Abolition Movement

  • Slavery Began

    Slavery in America began when the first African slaves were brought to the North American colony of Jamestown, Virginia, in 1619, to aid in the production of such lucrative crops as tobacco.
  • Refugee Slaves

    Statutes regarding refugee slaves existed in America as early as 1643 and the New England Confederation, and slave laws were later enacted in several of the 13 original colonies.
  • George Washington

    In 1786 George Washington complained about how one of his runaway slaves was helped by a "society of Quakers, formed for such purposes."
  • Fugitive Slave Act

    Enacted by Congress in 1793, the first Fugitive Slave Act authorized local governments to seize and return escaped slaves to their owners and imposed penalties on anyone who aided in their flight.
  • William Lloyd Garrison Was Born

    William Lloyd Garrison was born in Newburyport, Massachusetts, in 1805.
  • William Lloyd Garrison

    In 1808 William's father deserted the family, forcing them to scrounge for food from more prosperous families and forcing William to work, selling homemade molasses candy and delivering wood.
  • Northerners Were Against Slavery

    This was an unpopular view during the 1830s, even with northerners who were against slavery. What would become of all the freed slaves? Certainly they could not assimilate into American society, they thought.
  • The System Grew

    The system grew, and around 1831 it was dubbed "The Underground Railroad," after the then emerging steam railroads.
  • New England Is Anti-Slavery

    In 1832 he helped organize the New England Anti-Slavery Society, and, the following year, the American Anti-Slavery Society. These were the first organizations dedicated to promoting immediate emancipation.
  • Organizations

    Many within the Society differed with these positions, however, and in 1840 there was a major rift in the Society which resulted in the founding of two additional organizations: the Liberty Party, a political organization, and the American and Foreign Anti-Slavery Society, which did not admit women.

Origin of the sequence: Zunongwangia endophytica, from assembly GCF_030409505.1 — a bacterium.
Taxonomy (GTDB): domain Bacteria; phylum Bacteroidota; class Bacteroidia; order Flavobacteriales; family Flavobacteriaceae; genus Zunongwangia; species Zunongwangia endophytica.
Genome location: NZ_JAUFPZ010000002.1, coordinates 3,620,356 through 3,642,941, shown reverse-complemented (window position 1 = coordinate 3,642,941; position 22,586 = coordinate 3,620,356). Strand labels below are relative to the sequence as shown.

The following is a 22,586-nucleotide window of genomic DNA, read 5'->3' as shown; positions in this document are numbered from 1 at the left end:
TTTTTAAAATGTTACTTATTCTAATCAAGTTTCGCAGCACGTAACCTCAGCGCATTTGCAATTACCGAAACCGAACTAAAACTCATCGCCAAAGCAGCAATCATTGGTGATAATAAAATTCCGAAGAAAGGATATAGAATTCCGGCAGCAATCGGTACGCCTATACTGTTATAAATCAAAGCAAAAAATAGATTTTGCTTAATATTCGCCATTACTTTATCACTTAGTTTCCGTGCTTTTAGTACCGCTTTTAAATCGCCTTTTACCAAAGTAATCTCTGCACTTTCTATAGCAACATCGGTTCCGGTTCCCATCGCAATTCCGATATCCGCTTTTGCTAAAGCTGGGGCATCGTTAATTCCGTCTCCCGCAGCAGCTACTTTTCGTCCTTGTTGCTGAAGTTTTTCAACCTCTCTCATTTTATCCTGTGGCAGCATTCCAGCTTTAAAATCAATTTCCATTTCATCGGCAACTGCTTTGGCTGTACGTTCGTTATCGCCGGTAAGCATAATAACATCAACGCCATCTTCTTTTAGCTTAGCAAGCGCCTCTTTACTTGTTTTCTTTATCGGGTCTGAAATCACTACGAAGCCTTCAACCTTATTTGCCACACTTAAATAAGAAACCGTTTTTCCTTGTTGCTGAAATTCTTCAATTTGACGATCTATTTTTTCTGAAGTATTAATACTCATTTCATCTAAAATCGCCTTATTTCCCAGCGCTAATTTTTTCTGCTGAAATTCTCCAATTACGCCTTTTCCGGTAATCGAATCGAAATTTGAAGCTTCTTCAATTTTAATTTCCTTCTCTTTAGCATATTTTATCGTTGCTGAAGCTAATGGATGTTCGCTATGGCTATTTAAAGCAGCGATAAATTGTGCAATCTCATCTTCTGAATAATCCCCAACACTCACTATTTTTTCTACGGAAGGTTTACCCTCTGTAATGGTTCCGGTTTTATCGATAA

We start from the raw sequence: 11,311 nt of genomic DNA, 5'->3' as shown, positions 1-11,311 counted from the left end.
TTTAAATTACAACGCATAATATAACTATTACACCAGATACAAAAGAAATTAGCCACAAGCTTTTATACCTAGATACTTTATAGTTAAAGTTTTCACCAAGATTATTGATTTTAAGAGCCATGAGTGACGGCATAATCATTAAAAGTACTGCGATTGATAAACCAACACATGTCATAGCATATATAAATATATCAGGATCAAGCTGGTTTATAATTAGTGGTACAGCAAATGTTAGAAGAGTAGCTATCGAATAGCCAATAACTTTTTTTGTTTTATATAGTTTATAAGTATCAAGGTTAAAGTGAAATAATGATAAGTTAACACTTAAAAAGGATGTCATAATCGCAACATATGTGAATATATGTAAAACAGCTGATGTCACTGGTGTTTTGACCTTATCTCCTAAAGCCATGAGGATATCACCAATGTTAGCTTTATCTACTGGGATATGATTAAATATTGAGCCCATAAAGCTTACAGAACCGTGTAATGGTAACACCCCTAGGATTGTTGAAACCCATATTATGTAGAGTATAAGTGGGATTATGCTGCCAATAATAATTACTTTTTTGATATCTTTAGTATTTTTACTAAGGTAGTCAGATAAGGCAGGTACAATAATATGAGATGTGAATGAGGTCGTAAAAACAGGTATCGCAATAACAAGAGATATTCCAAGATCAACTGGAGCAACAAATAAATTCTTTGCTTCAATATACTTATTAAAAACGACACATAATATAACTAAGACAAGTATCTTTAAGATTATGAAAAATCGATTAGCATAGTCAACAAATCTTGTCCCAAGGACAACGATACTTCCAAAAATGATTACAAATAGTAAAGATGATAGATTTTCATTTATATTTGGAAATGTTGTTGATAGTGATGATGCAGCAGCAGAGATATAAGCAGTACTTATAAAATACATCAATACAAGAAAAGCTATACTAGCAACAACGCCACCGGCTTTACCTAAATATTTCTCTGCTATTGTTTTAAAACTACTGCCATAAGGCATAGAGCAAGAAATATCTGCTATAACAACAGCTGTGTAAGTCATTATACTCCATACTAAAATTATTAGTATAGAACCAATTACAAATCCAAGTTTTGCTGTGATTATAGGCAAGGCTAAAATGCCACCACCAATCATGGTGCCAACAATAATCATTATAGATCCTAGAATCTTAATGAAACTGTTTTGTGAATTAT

• Prigg vs. Pennsylvania

    The legality of Personal Liberty Laws was eventually challenged in the 1842 Supreme Court case Prigg v. Pennsylvania.
  • Slaves In The South

    Many within the Society differed with these positions, however, and in 1840 there was a major rift in the Society which resulted in the founding of two additional organizations: the Liberty Party, a political organization, and the American and Foreign Anti-Slavery Society, which did not admit women.
  • Fugitive Slave Act

    the passage of the Fugitive Slave Act of 1850, which added further provisions regarding runaways and levied even harsher punishments for interfering in their capture.
  • Henry Clay

    Part of Henry Clay’s famed Compromise of 1850a group of bills that helped quiet early calls for Southern secessionthis new law forcibly compelled citizens to assist in the capture of runaway slaves.
  • Weapon Against Slavery

    Later, in 1851, the once devoted and admiring Frederick Douglass stated his belief that the Constitution could be used as a weapon against slavery.
  • Dred Scott vs. Sanford

    In March 1857, in one of the most controversial events preceding the American Civil War, the U.S. Supreme Court issued its decision in the case of Dred Scott v. Sanford.
  • Southern Masters

    Widespread opposition to the Fugitive Slave Act of 1850 saw the law become virtually unenforceable in certain Northern states, and by 1860 only around 330 slaves had been successfully returned to their Southern masters.
  • Laws of the Time

    The Fugitive Slave Acts were among the most controversial laws of the early 19th century, and many Northern states passed special legislation in an attempt to circumvent them. Both laws were formally repealed by an act of Congress in 1864.
  • Acts Were Officially Repealed By an Act of Congress

    It was not until June 28, 1864, that both of the Fugitive Slave Acts were officially repealed by an act of Congress.
  • Civil War Ended

    For more than three decades, from the first issue of his weekly paper in 1831, until after the end of the Civil War in 1865 when the last issue was published, Garrison spoke out eloquently and passionately against slavery and for the rights of America's black inhabitants.
  • Garrison

    After the end of the Civil War in 1865, Garrison published his last issue of the Liberator. After thirty five years and 1,820 issues, Garrison did not fail to publish a single issue.
  • Slaves Were Freed

    Though the Union victory freed the nation’s 4 million slaves, the legacy of slavery continued to influence American history, from the tumultuous years of Reconstruction 1865-77 to the civil rights movement that emerged in the 1960s, a century after emancipation.
  • United States Constitutional Convention

    By the time of the United States Constitutional Convention in 1787, many Northern states including Vermont, New Hampshire, Rhode Island, Massachusetts and Connecticut had abolished slavery.